By Sylvia Acevedo, CEO of Girl Scouts of the USA
Girl Scouts is the premier girl leadership organization in the world, and I am proud to serve as its 20th chief executive officer. Every day we work to carry out the vision of our founder, Juliette Gordon Low, who believed in the power of every girl to make a positive impact on the world.
We are disappointed that Boy Scouts of America has chosen to open its program to girls in contravention of its charter, rather than focusing on the 90% of American boys not being served by Boy Scouts. We believe strongly in the importance of the safe, all-girl, girl-led and girl-friendly environment that Girl Scouts provides.
At Girl Scouts, girls aren’t the ancillary tag-along or supporting player — they are the central character. For more than a century, Girl Scouts has delivered unparalleled experiences that allow girls to discover their passions, develop leadership and people skills, explore their worlds, and embark on new adventures. Adult mentors and strong female role models show them they can be anything they want to be.
Through earning badges, including the science badge, for which I built an Estes model rocket and launched it into the sky, I learned to persevere — to create a plan, to regroup when things did not go as planned, to learn from failures, and to try again. My pursuit of engineering and rocket science, at a time when girls like me were not encouraged to do so, is a direct result of my experience as a Girl Scout. It taught me to identify opportunities and to seize them.
The culmination of the Girl Scout experience is the Girl Scout Gold Award, the highest achievement in Girl Scouting — and the most difficult to earn. The Gold Award recognizes girls who demonstrate extraordinary leadership through remarkable “take action” projects that have sustainable impact in their communities and beyond. Gold Award Girl Scouts earn college scholarships, enter the armed forces one rank higher than other recruits, and demonstrate higher educational and career outcomes than their peers.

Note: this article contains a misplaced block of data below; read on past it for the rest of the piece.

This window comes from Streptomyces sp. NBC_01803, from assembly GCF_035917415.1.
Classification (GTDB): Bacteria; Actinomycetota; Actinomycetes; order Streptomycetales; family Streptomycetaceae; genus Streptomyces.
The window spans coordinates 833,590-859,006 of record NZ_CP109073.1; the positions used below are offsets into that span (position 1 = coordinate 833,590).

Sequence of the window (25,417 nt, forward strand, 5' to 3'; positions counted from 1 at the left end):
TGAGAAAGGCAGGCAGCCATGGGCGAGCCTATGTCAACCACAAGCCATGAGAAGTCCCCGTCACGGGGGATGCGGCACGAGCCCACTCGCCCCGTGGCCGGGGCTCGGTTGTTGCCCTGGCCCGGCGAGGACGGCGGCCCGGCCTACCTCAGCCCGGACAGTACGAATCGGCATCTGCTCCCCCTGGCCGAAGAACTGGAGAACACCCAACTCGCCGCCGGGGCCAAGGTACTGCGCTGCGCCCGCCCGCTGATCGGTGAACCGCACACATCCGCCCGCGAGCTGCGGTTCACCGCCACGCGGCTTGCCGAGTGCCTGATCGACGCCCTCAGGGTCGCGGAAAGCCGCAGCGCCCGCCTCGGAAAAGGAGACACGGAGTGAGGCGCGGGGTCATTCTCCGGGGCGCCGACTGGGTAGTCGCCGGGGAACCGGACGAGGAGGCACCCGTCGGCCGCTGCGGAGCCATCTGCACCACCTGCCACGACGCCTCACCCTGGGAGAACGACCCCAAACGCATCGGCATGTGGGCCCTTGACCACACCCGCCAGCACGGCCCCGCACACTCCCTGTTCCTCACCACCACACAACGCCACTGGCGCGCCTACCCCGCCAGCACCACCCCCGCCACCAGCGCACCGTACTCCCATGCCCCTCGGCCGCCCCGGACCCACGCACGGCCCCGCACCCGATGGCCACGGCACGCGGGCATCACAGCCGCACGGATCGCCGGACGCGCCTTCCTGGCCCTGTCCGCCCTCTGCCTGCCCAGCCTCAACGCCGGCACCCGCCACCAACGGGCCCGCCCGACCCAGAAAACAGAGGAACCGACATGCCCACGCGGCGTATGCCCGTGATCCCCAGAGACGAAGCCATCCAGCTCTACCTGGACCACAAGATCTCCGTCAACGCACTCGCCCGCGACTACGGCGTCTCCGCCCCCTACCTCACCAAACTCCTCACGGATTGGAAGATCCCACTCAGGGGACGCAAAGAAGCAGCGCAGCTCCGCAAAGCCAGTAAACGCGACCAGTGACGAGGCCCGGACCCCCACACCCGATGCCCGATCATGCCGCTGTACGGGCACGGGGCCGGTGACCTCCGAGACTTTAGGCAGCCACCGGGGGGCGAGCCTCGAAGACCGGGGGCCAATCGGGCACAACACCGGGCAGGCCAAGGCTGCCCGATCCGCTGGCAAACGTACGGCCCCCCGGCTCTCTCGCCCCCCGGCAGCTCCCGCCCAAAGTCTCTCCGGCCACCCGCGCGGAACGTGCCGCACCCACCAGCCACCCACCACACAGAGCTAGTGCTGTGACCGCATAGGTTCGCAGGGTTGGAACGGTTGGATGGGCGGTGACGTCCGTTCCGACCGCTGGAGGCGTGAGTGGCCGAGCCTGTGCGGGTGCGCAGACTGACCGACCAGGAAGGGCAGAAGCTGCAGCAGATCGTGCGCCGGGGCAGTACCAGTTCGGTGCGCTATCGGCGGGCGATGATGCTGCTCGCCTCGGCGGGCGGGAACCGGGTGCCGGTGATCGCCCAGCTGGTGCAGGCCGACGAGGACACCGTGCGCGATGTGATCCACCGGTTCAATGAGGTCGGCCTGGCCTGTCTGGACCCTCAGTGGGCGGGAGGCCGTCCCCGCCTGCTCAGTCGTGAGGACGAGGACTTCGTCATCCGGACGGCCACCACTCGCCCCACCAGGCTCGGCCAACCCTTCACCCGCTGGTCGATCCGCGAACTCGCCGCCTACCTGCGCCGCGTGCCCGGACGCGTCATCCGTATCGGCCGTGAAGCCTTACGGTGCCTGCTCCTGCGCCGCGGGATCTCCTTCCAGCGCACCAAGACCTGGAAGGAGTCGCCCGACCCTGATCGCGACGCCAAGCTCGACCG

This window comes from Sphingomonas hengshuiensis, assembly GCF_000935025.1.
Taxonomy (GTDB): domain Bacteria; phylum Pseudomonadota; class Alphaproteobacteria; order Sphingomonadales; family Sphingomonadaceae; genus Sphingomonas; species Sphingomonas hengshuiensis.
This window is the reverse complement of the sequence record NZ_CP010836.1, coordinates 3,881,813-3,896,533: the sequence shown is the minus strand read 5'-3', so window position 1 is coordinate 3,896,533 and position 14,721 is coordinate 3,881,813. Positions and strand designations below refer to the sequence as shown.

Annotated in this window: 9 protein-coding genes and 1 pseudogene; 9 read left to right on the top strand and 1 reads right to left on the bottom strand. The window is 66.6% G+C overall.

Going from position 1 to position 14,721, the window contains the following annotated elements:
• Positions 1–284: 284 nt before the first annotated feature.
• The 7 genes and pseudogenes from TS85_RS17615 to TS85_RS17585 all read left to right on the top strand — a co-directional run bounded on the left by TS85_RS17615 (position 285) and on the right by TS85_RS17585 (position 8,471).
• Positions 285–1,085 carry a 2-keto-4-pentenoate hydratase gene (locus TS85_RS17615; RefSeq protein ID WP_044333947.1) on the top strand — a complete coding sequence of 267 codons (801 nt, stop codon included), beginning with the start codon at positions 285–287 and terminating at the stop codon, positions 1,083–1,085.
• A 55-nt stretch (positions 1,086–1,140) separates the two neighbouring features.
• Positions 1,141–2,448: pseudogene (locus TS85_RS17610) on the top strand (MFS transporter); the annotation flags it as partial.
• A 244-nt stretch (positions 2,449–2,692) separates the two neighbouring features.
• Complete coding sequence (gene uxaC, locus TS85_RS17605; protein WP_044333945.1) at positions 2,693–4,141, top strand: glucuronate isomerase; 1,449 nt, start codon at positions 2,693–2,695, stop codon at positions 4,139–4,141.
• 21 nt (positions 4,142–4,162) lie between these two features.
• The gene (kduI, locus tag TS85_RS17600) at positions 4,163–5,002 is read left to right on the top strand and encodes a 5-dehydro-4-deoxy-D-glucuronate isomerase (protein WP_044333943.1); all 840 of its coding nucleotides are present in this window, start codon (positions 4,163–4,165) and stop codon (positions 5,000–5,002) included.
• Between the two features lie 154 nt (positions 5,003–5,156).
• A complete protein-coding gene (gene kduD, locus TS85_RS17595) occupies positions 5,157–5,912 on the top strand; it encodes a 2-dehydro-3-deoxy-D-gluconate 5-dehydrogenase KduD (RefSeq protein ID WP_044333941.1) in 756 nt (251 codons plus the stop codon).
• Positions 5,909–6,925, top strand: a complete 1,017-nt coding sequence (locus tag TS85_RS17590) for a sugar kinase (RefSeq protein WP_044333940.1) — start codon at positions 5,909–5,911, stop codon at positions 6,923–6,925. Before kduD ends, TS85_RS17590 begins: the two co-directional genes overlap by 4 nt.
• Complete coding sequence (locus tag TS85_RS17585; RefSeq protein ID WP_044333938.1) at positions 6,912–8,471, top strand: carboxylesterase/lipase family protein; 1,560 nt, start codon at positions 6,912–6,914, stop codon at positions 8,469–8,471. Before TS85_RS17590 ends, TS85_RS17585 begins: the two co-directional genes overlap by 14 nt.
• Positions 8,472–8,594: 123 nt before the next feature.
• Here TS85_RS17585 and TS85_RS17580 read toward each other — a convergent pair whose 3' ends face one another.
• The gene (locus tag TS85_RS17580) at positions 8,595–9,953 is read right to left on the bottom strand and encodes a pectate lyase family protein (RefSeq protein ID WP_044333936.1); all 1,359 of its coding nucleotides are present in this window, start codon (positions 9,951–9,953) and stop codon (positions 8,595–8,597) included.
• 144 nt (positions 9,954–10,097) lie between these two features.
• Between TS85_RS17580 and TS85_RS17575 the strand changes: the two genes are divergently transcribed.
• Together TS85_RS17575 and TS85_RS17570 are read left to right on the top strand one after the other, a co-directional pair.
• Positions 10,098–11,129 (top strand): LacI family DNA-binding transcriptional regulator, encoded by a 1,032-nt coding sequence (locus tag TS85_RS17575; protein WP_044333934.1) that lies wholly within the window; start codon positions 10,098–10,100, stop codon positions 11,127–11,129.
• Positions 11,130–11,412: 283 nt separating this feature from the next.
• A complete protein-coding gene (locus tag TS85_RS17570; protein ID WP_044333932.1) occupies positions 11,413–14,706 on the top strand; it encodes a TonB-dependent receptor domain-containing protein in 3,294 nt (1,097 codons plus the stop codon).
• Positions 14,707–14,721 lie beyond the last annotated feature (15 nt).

Girl Scouts works, and we have the research to prove it. A Girl Scout Research Institute study last summer found that Girl Scouts shine above their non-Girl Scout peers in leadership, academics, career aspirations and hope for the future. One particularly significant finding was that Girl Scouts can buffer girls against negative outcomes during one of the most crucial times in their lives: the middle-school years. Unlike their non-Girl Scout peers, middle-school Girl Scouts exhibit a lift in their sense of self rather than a decline. Their desire to solve problems in their communities actually increases during middle school, compared with a dramatic drop in interest and involvement among others.
I can’t overstate how important this finding is. It points to the positive impact Girl Scouts has on girls’ lives, confidence and self-possession, and underscores our ability to help girls empower themselves and build a pathway to success.
Girl Scouts has been filling the leadership and entrepreneurial pipeline since our very beginnings. It’s no coincidence that in America, the majority of female astronauts and female tech leaders, 76% of current senators, 52% of women in business, and all female secretaries of State are Girl Scout alumnae. So are the more than half of the 89 women in the House of Representatives and four of the six women serving as governors.
From its inception, even before women had the right to vote, Girl Scouts encouraged and taught girls how to lead change through civic action.
At Girl Scouts we are creating a pathway of girls who can lead in science, technology, engineering and math — in medicine, robotics, design and the arts; as entrepreneurs, makers, inventors and designers. The STEM pipeline matters. There will soon be more than 2 million jobs in cyber security in the U.S. that can’t be filled. The basics of American banking and personal technology systems are at risk. At Girl Scouts, we see it as our patriotic duty to build strong leaders in the STEM space, for the security of our country. It’s good for girls — and it’s great for America.
At Girl Scouts, we are in our second century of preparing girls for a lifetime of leadership. We are proud of our role in our country’s history and are embracing and amplifying our role in its future. We are the organization building the G.I.R.L.s — the go-getters, innovators, risk-takers and leaders — of tomorrow.
This is what we’re offering America — tapping this great untapped resource of girls who take action to make the world a better place.
No organization does this better than we do.
Sylvia Acevedo, a rocket scientist, entrepreneur, executive and lifelong Girl Scout, is CEO of Girl Scouts of the USA.